One of the most beautiful things about music is its ability to connect to us on so many levels. There is the connection between the audience and the musicians; we love them, we hate them, we worship them, we envy them, we listen to them and we critique them. There is the connection between the musicians on stage as they smile at each other, follow and lead the jam getting lost in the music as we do. There is a connection to the music through emotions, as the songs make us weep, laugh, get angry, get hyper or sullen. Physically, we dance to the grooves and our connection to the venue and our fellow audience members becomes established as we release our energy onto them. Finally, the better the group is, the harder, deeper and more intense the connections prove to be.
The creation of the Tedeschi/Trucks Band connects very deeply with me on all those levels. Derek Trucks is my favorite guitarist alive. When he takes a solo, I many times lose my shit. He is still the only guitarist who can make me cry in the middle of a rock song, any song for that matter. Yes, we all know I cry freely when music touches me but no one can get me going as quickly as Derek can.
Susan Tedeschi is hands down my favorite singer in our scene. When I broke off my engagement a few years ago, her music/voice played an intense part in my healing process. Specifically, go check out her cover of Bob Dylan’s “Baby, Don’t Think Twice.” Tell me you don’t LOVE that song!
I was privileged enough to meet them both on their tour bus at Mountain Jam last year and was able to yet again, build another connection as I thanked them for their music, spoke with them about NY living and just hung with them as “regular” people, not the famous musicians I had come to love and worship after finding their talent in 2000.
At the end of the day, the beauty of this group lies in its greatest connection: LOVE. Love is the deepest connection two people can have. Susan Tedeschi and Derek Trucks are married. A connection so great and built on love’s foundation. As well, Derek and Susan chose their line-up wisely, picking from musicians they themselves love and whose talent they feel is outstanding. When you mix love and music you get The Tedeschi/Trucks Band!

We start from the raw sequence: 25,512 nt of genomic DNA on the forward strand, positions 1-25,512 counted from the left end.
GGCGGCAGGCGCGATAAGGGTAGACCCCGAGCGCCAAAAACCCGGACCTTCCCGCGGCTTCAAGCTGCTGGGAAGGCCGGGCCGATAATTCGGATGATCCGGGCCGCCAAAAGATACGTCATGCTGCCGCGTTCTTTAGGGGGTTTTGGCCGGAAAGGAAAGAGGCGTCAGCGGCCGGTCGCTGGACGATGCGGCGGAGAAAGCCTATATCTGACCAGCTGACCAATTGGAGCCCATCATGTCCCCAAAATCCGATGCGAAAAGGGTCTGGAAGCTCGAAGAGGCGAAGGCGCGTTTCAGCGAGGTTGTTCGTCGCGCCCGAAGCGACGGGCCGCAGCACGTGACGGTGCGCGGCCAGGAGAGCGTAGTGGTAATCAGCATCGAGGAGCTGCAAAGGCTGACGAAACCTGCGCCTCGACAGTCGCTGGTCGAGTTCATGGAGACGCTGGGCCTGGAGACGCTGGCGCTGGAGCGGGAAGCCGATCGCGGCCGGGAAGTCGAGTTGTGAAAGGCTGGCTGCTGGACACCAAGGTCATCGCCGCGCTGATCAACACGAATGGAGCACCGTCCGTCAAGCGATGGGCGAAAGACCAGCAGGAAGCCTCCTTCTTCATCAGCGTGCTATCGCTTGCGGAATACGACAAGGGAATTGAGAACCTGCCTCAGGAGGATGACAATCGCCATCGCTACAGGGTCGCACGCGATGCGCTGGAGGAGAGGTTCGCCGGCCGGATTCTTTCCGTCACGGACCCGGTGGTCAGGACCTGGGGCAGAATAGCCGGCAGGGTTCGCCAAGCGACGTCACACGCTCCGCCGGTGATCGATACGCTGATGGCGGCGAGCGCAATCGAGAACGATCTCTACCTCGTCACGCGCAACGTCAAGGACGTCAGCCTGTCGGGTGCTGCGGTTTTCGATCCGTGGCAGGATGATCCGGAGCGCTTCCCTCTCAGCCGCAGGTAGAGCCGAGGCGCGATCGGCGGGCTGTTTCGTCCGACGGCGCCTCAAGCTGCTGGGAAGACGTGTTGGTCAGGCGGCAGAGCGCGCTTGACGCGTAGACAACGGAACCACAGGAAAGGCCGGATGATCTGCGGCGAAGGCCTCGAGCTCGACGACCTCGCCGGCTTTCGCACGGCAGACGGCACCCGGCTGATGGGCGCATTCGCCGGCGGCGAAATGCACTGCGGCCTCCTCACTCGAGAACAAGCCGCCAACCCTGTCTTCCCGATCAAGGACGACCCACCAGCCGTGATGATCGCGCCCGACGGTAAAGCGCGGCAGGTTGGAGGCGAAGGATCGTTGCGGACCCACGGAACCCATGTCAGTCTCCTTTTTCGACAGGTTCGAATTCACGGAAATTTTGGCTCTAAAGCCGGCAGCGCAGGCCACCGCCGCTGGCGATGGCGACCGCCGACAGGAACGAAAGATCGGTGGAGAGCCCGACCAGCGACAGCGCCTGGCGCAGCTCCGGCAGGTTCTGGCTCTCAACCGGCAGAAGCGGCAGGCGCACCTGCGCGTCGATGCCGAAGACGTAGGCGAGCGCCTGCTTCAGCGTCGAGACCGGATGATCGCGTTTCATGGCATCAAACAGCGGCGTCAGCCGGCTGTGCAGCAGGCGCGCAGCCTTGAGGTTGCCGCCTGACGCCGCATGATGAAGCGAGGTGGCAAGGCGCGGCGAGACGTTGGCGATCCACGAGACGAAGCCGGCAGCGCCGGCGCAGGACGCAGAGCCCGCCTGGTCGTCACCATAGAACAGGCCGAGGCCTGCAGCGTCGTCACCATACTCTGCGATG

The Tedeschi/Trucks Band
Derek Trucks – Guitar
Susan Tedeschi – Guitar & Vocals
Oteil Burbridge – Bass
Kofi Burbridge – Keys & Flute
Tyler Greenwell – Drums
JJ Johnson – Drums
Mike Mattison – Backing Vocals
Mark Rivers – Backing Vocals
Maurice Brown – Trumpet
Kebbi (?)- Saxophone
Unknown – Trombone
The Highline Ballroom was packed! Not surprisingly, the performance had sold out within days of tickets going on sale. The venue withheld the tickets for pick up at the club box office to deter ticket reselling, something I hadn’t dealt with before. There was no opening band and the band took to the stage a little after 8pm to a crazy excited audience.
I’d say that 75% of the audience were 40+ yr old men who needed a fix of their bro-crush from The Allman Brothers Band. Personally, I wondered how many of these men truly cared about anyone else on stage. Certainly, The Allman Brother’s fans noticed the amazing Oteil Burbridge on stage. I know I did. What a line up. Oteil’s brother, Kofi, took his rightful place behind the keyboard.
As all Derek and Susan projects, Mike Mattison was on backup vocals. Then, there was Mark Rivers, someone who I had never heard of before and I can’t seem to find any information on. Send me a link if you find something! Their voices blended seamlessly with Susan’s but I didn’t really get a full effect from them closer to the end of the performance.
Tyler Greenwell, an alumni of the school of Colonel Bruce Hampton, made himself known on stage throughout the whole night with his thick drumming. Great musicality. JJ Johnson, the second drummer on stage, was a new name to my ears. His latest venture has been touring as John Mayer’s drummer. I’ve always loved John Mayer’s songwriting and lyrics but it stops with his music. Let’s hope JJ Johnson isn’t as much as a douche as Mr. Mayer like to portray himself. I am sure he isn’t because only great karma gets you a post within the band of one of these magnificent musicians!
The horn section was good. I want to say out of this world but I couldn’t really feel anything from two out of the three horn players. Sadly, I can’t find any mention of the names of the horn section either and the only person I recognized on stage was Maurice Brown on trumpet. Maurice was the horn player who throw it down until the encore. He was the stand out of the horn section as he ripped open his solo on Uptight (video below), as he twirled his trumpet to the beat like a cowboy does a gun and how he got down dancing completely into the groove when the music moved him. He is a pleasure to watch just like Oteil. Great stage presence. Each of the musicians on stage were connected to Derek and Susan in some way but I believe Maurice Brown is the only member not to have played with them before.